Passionate about high technology, Youssef Jira wants to encourage other young Libyans from the generations sacrificed to dictator Gaddafi to come up with technology initiatives to modernize the country.
Wearing a bandana on his forehead and wearing a white sweatshirt, an 18-year-old high school student enthusiastically competes in a robot building competition at a gym in Sarraj, an affluent area in western Tripoli.
The event is attended by about twenty teams, consisting of budding scientists, young men and women, amateur graphic designers and other budding communicators from all regions of the country, divided by rival political camps.
“We want to send a message to the whole society, because what we have learned from this experience has changed a lot in us,” Youssef Gira explains to AFP, referring to the development of individual skills and the spirit of cooperation between comrades. apart from the differences.
Next, to the music of “Rockabye” by the British band Clean Bandit, other young people encourage small amateur robots to compete.
– “Inclusion” and “unity” –
Libyan students take part in a robot building competition in Tripoli, March 4, 2022 (AFP – Mahmud Turkia)
With school programs that glorify the regime set up by “guide” Muammar Gaddafi and where the teaching of foreign languages has been marginalized, the Libyan education system has not fostered critical thinking or initiative for decades.
The programs were changed after the fall of the dictator in 2011, but repeated political crises punctuated by violence have not contributed to their implementation or the creation of strong political institutions.
In the meantime, the population, primarily young people, strives to work for the benefit of the development of their country.
Mohamed Zayed, who is coordinating the robot competition for an international private school in Tripoli, is convinced that such initiatives can “open up the horizons” of Libya because they involve more than “just robots”, mobilizing an entrepreneurial spirit and a taste for technology.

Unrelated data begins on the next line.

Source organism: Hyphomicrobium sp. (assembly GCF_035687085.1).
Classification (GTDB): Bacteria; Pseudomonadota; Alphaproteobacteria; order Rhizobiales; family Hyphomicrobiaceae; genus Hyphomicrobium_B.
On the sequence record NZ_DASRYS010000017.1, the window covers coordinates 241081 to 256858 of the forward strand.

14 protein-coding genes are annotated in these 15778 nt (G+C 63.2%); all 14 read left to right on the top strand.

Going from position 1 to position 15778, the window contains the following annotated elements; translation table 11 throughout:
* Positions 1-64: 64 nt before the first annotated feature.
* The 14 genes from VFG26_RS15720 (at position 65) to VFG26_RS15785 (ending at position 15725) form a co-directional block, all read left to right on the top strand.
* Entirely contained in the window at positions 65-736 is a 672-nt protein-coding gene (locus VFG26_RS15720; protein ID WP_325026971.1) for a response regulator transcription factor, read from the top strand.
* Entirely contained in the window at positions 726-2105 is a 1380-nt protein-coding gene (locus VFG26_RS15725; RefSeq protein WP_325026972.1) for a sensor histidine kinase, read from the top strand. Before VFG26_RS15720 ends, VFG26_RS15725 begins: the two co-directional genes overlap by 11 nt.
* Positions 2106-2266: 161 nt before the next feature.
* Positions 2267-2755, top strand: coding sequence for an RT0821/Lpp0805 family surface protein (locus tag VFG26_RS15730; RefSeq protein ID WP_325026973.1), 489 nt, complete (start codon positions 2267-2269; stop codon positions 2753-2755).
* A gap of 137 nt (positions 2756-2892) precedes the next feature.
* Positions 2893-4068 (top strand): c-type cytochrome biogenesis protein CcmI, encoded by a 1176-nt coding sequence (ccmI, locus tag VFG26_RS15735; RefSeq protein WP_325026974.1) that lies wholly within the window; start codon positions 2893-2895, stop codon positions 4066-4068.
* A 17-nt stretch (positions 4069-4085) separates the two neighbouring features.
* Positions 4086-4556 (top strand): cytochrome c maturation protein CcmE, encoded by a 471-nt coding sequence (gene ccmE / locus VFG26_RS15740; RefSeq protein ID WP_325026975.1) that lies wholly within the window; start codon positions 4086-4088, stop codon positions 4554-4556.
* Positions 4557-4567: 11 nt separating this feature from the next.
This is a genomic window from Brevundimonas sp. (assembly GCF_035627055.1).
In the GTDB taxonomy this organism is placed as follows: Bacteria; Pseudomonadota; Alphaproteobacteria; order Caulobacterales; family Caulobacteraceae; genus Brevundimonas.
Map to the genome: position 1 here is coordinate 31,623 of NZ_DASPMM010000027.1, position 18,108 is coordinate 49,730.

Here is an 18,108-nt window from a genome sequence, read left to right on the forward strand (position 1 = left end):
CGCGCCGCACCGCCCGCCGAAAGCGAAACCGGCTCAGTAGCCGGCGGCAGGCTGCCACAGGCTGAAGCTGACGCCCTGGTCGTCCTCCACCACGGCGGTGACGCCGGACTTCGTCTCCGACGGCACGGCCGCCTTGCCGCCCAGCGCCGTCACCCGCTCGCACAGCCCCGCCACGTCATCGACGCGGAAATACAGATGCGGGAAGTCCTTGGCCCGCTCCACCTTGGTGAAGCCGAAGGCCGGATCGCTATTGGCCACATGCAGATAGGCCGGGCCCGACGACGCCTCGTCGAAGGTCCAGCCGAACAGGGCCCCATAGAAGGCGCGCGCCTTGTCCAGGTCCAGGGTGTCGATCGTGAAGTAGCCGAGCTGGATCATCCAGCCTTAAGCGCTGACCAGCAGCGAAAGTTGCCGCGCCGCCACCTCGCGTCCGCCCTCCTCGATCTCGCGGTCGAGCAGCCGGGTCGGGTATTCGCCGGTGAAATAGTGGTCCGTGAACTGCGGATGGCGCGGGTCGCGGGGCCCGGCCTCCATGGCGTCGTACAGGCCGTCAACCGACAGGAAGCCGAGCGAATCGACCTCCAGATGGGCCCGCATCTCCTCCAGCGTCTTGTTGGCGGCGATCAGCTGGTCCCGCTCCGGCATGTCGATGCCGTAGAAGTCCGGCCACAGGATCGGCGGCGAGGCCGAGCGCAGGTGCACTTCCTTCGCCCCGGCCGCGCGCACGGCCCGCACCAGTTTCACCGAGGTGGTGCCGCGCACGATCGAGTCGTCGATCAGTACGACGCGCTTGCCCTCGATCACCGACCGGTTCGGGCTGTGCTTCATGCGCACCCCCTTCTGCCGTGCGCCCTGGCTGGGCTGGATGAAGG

“These young people also had to manage the relationship among themselves with the idea of inclusion, unity and peace,” he told AFP after speaking to high school students, their families, as well as government officials.
For Mohamed Zayed, it is primarily a matter of “training future workers and raising awareness in the country of the importance of technology and innovation.”
In front of the gym, about twenty teams present their robots. Their composition also shows a desire to integrate often marginalized groups such as women, immigrants or the disabled into a very conservative society.
17-year-old Shadravan Khalfalla embarked on this adventure after seeing technology as a solution to climate and health issues and an opportunity to “put girls first.”
“There weren’t many girls besides us, so we created this team to help society grow and show that we exist,” a young high school student in a pink sweatshirt told AFP as she handed out “Change” stickers on behalf of her team.
Professor of biology, physics and chemistry Nagwa Al-Ghani, a mentor to one of the teams, also believes that technology will contribute to the development and “better image” of the country.
– “Start with education” –
Robot building competition in Tripoli, Libya, March 4, 2023 (AFP – Mahmud Turkia)
“We get these ideas from abroad and we say to ourselves, why not develop them here ourselves?” the Libyan, who studied in the United Kingdom, told AFP, urging Libyan officials “to be more interested in science and technology.”
“This is necessary if we want our country to develop, and we must start with education,” she insists.
In the oil-rich country, the government says it is making youth and technology the centerpiece of its development plan, with “new initiatives” in digital technology, telecommunications, the knowledge economy, youth education and even smart cities.
“Technology is the language of our times and it is spoken by young people,” said Mohamed Hamuda, a Tripoli government spokesman who attended the event.
“Libya lacks nothing, no human resources, no intelligence, no determination of the youth,” adds the person in charge, coming from a civilian company.
But, according to him, “we lack strong stability, as well as a strategic vision of supporting youth.”